How Tesla Nearly Doubled Deliveries in 2021 While Other Automakers Stagnated
Ford and GM saw sales slumps, but Elon Musk’s EV maker had its best year ever
Last year, we recommended not buying a car. But there’s a good chance you couldn’t get your vehicle of choice even if you had the cash in hand, thanks to automotive production cuts due in large part to a shortage of computer chips.
The numbers so far show the pain these disruptions have caused most automakers. In December, Ford said its year-to-date U.S. sales numbers through November were down 5.2% compared to 2020. General Motors reported its total sales were down 13% “because of semiconductor supply chain issues.” There were some bright spots, though, with Toyota beating out GM to become the top-selling automaker in the U.S. thanks to a 10.4% year-over-year sales increase. As Bloomberg reports, the auto industry as a whole is projected to see a modest 2.5% increase in sales in the country compared to the first year of the pandemic.
There is one outlier, though, a car company that not only beat the 2.5% average, but blew Toyota’s 10% increase out of the water: Tesla. Elon Musk’s electric vehicle company trounced competitors, overcame shortages and defied expectations in 2021 by delivering over 936,000 vehicles globally, an 87% increase from the year before, marking its best year ever, as reported by The New York Times.
“Wall Street analysts had been expecting deliveries of about 266,000 cars in the fourth quarter, and about 855,000 for the year,” the Times wrote. As such, Tesla’s stock surged after the surprising numbers were announced on Sunday.
From Tesla’s own press release, which is short on details, the Model 3 sedan and Model Y SUV led the sales increase, with a total of 911,208 of those two vehicles being delivered. The high-performance Model S and Model X SUV accounted for just 24,964 deliveries.
As the Times explains, there are two major reasons Tesla was able to overcome the obstacles of a pandemic-ravaged world and increase production. For one, growing sales in Europe and China were hugely important. But in terms of the chip shortage, while older automakers were stuck leaving features out of certain vehicles if they couldn’t acquire chips, or simply holding onto vehicles until they could install chips, Tesla — which is first and foremost a tech company — was able to work around the problem and get vehicles to customers.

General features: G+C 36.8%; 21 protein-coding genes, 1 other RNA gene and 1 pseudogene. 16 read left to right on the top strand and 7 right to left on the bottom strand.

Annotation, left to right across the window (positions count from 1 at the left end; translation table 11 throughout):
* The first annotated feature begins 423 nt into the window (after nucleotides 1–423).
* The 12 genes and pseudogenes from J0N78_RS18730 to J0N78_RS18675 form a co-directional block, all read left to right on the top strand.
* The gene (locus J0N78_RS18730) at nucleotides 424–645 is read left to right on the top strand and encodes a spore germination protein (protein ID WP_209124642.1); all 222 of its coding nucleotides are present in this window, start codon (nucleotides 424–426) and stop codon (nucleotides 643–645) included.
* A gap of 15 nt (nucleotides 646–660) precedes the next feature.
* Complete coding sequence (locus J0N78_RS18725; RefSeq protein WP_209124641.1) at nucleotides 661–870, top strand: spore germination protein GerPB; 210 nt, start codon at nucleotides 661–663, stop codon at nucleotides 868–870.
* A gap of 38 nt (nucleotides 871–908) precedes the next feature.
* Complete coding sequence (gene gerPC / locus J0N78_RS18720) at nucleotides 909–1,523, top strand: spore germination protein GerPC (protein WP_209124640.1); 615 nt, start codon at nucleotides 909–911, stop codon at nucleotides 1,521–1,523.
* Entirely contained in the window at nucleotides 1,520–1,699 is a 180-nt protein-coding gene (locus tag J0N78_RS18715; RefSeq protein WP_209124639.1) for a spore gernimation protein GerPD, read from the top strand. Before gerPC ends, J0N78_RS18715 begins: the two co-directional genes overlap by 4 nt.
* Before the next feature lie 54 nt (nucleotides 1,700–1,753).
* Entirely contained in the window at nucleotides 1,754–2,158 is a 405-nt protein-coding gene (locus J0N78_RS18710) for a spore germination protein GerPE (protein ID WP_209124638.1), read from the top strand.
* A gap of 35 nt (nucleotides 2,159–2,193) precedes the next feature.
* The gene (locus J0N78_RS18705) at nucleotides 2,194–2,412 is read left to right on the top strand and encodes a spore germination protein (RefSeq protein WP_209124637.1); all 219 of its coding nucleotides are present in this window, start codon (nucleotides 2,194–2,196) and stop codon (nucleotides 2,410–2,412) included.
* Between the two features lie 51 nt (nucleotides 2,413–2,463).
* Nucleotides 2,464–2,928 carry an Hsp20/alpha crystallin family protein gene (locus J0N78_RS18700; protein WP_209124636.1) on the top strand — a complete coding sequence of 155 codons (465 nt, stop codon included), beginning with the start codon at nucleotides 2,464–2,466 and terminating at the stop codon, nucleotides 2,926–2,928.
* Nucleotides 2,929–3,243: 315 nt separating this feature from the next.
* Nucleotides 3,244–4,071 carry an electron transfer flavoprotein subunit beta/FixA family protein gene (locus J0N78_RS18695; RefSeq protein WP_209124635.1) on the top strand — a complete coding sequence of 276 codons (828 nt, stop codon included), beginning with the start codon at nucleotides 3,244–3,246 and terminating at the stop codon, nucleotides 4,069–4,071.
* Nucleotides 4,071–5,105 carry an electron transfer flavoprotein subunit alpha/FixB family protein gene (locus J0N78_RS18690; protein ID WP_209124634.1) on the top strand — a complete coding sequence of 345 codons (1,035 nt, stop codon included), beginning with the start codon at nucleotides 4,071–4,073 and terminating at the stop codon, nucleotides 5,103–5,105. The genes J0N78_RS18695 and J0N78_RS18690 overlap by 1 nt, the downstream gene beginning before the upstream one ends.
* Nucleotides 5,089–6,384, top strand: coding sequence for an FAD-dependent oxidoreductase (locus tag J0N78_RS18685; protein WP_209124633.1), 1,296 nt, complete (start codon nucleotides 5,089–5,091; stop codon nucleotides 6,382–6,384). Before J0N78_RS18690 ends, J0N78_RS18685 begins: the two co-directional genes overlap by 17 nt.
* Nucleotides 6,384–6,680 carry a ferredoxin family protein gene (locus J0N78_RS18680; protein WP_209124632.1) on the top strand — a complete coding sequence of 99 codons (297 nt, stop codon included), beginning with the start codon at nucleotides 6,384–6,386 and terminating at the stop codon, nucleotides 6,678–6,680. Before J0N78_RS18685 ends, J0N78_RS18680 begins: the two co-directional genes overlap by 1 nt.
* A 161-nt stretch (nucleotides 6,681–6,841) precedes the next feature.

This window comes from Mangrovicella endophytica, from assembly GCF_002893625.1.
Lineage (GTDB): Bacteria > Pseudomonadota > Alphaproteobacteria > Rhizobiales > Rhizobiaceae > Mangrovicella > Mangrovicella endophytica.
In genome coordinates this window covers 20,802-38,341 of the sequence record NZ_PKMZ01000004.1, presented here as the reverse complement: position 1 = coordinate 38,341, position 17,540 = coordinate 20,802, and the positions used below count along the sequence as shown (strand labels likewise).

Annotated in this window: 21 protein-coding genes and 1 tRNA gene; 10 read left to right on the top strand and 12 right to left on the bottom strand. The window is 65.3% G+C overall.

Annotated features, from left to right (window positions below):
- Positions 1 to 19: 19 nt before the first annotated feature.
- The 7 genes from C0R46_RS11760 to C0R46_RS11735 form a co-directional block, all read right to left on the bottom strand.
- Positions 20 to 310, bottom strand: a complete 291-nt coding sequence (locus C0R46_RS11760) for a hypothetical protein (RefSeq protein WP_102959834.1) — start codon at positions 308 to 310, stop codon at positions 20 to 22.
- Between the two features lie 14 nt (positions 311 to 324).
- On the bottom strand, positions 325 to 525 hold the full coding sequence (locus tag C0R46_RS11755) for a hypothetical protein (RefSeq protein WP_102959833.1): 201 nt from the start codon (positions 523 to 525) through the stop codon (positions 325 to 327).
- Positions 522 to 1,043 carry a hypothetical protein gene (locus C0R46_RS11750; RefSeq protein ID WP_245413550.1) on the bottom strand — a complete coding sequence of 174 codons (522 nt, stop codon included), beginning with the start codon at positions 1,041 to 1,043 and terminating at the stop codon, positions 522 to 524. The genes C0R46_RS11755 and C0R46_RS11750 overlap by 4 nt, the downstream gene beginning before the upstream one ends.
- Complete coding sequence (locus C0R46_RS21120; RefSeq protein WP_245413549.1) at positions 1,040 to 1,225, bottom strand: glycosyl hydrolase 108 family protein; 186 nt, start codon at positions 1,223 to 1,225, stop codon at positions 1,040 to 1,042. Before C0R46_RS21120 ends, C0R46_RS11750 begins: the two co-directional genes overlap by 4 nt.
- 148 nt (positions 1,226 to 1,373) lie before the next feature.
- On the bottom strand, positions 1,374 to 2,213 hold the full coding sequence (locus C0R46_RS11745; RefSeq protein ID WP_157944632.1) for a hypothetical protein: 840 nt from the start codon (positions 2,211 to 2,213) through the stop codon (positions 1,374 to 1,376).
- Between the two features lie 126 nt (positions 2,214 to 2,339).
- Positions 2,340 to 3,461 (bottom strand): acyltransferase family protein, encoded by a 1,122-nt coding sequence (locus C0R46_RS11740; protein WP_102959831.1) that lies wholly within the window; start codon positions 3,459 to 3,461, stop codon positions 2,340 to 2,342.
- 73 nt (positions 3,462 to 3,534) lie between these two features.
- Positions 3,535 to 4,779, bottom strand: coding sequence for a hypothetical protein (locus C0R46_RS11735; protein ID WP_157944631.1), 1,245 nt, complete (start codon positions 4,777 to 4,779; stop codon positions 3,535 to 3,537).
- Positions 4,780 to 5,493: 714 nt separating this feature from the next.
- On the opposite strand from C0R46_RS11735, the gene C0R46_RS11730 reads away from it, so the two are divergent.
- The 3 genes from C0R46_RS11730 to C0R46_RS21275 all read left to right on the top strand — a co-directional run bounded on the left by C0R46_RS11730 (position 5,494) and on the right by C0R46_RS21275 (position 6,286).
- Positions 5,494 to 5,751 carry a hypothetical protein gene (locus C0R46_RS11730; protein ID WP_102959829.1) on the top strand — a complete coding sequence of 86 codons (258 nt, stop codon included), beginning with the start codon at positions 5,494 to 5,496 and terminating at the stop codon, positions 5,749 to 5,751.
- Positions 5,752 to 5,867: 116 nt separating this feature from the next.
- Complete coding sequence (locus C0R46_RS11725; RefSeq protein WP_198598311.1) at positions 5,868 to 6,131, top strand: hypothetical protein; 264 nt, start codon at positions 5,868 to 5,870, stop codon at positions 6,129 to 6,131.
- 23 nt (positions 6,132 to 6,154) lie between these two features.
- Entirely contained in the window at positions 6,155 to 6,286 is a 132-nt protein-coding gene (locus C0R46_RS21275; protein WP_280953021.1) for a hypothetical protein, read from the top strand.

“In July, Tesla’s chief executive, Elon Musk, said his company was overcoming the shortage by switching to types of chips that were more readily available and writing new instructions, or firmware, to be embedded into the chip,” the Times wrote. “Tesla can make such a switch because the components in its cars are designed to be controlled largely by software.”
These types of on-the-fly changes to car technology are less feasible for legacy automakers, giving Tesla the upper hand in this instance. But the company’s forward-thinking approach has also landed it in hot water, like the current National Highway Traffic Safety Administration investigation into its Autopilot driver-assistance system.
And while Toyota has said its banner year of beating out GM in the U.S. is not sustainable, Tesla is betting on similar production increases well into the future. That forecast is looking promising, as the automaker’s new EV factories — in Austin, Texas and Grünheide, Germany near Berlin — were slated to open in 2021, but are now on track to start production in early 2022.
At this point, it may be prudent to focus on Tesla’s winning formula and not even gamble on the Cybertruck, which Musk has admitted may not be a hit. But then again, prudence hasn’t always been Musk’s strong suit.
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